"Never doubt that a small group of thoughtful, concerned citizens can change the world. Indeed, it's the only thing that ever has." – Margaret Mead

That’s how Atishi Marlena introduces herself on Twitter. Given the stunning Delhi poll results, we would be seeing a lot more of the Oxford-educated Aam Aadmi Party spokesperson in the months to come. In case you were wondering, Marlena is a surname derived by her parents from Marx and Lenin. (True to the nomenclature, Marlena is part of the core team that is driving a mini revolution in politics and how elections are fought in India)

While one doesn't know if Arvind Kejriwal will be able to change the world – or Delhi for that matter – but he and his small group of men have provided hope to those who worry about money power. AAP’s campaign was fought on a virtual shoestring budget of less than Rs 20 crore, a fraction of the money BJP spent on its print ads alone. (Consider this: the BJP spent approximately Rs 5 crore on just one day before the election.)

Politics should always be affordable and accessible to all, but it never has been the case.  AAP's victory has just made that theoretical construct a viable reality.

Here's how AAP beat the deep pockets of the BJP and how other parties fighting the Modi wave could learn from it.

1. Personal campaigning
Perhaps the single biggest reason for the success of AAP, which also kept the costs down as they campaigned at the colony level. “We could wrap up a Jan Sabha for fifteen thousand rupees,” said AAP leader Raghav Chadha: “With each Sabha we touched up to 10,000 people and we did hundreds of them. Massive rallies like those the BJP organized can cost a crore plus. We kept the cost low and people connected with AAP at a personal level”

2. Being accessible
Unlike the BJP leadership that drove the campaign from "war rooms", Arvind Kejriwal and the entire AAP leadership was on the ground for months, amidst people, easily accessible, approachable and accountable by being ready with answers to questions posed by people. What the party didn’t have in financial resources, it made up by spending time talking to and interacting with people. Finally that paid richer dividends.

3. Media management
Whoever manages the media the best stands to gain at the hustings. BJP seemed to have forgotten that basic axiom. AAP, aware that it did not have a cadre base (nor the money) used media extensively and managed to stay in the news – subjecting themselves to being grilled by hostile anchors, even being ridiculed. BJP spokespersons came across as arrogant and over-bearing while AAP ensured that they remained calm. In the end, Kejriwal came across as more humane, compared to, say, an Amit Shah, watching whom on TV was like watching The Godfather.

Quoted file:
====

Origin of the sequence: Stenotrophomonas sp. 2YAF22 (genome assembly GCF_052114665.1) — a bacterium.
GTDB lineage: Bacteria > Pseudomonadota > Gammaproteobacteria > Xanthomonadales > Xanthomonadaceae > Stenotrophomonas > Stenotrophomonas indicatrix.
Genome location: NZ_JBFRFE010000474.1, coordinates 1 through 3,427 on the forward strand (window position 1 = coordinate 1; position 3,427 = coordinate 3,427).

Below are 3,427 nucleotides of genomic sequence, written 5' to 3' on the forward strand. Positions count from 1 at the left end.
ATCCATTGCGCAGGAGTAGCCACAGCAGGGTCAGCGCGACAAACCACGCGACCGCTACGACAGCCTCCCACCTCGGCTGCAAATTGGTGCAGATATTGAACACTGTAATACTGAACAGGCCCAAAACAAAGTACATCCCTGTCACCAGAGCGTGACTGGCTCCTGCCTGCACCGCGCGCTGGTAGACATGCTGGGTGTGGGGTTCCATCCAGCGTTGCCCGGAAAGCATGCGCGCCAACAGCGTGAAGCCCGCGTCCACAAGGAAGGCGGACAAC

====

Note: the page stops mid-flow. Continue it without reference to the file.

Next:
4. Better 'cool quotient'
AAP roped in young voters through a dedicated social media strategy. A bright team that kept the buzz alive and #trending around Kejriwal. They tried out  innovative viral campaigns that included taking risks like propagating the image of ‘Mufflerman’. There was a sizable chunk of youngsters amongst the 67% record turnout. AAP seems to have hit bull’s-eye there, at virtually no cost.

5. Innovative funding
When big business is not supporting you, funds are a critical question. AAP fell short of its targeted collection for Delhi elections, but still managed to pull through with money being collected through innovative means like small online donations and campaign lunches with Arvind Kejriwal.  They proved that campaigns can be ‘crowd funded’ too.

6. Being thrifty
AAP had limited resources but used them wisely. Volunteers were roped in large numbers, even those in other cities were asked to call into Delhi and convince people to vote for AAP. Outdoor hoardings were carefully chosen at strategic points only, while BJP pumped in tons of money into expensive ads. AAP depended on slickly produced radio commercials and catchy jingles of "Paanch Saal Kejriwal" to be top of the mind.

While what the BJP did in the last Lok Sabha elections in terms of resources and planning was commendable, the AAP has shown that  assembly elections are a totally different ballgame and money is not a primary factor. Given a strong local leader and careful planning, even the deepest pocket and thickest muscle can be brought to naught.

Whether or not such an approach can work at the national level will only be tested in the next Lok Sabha elections, but there are clear lessons for various states that head in to polls in the meanwhile: AAP’s ‘affordable campaign’ strategy is free to try.

Akash Banerjee is a broadcast professional and Author of ‘Tales from Shining and Sinking India’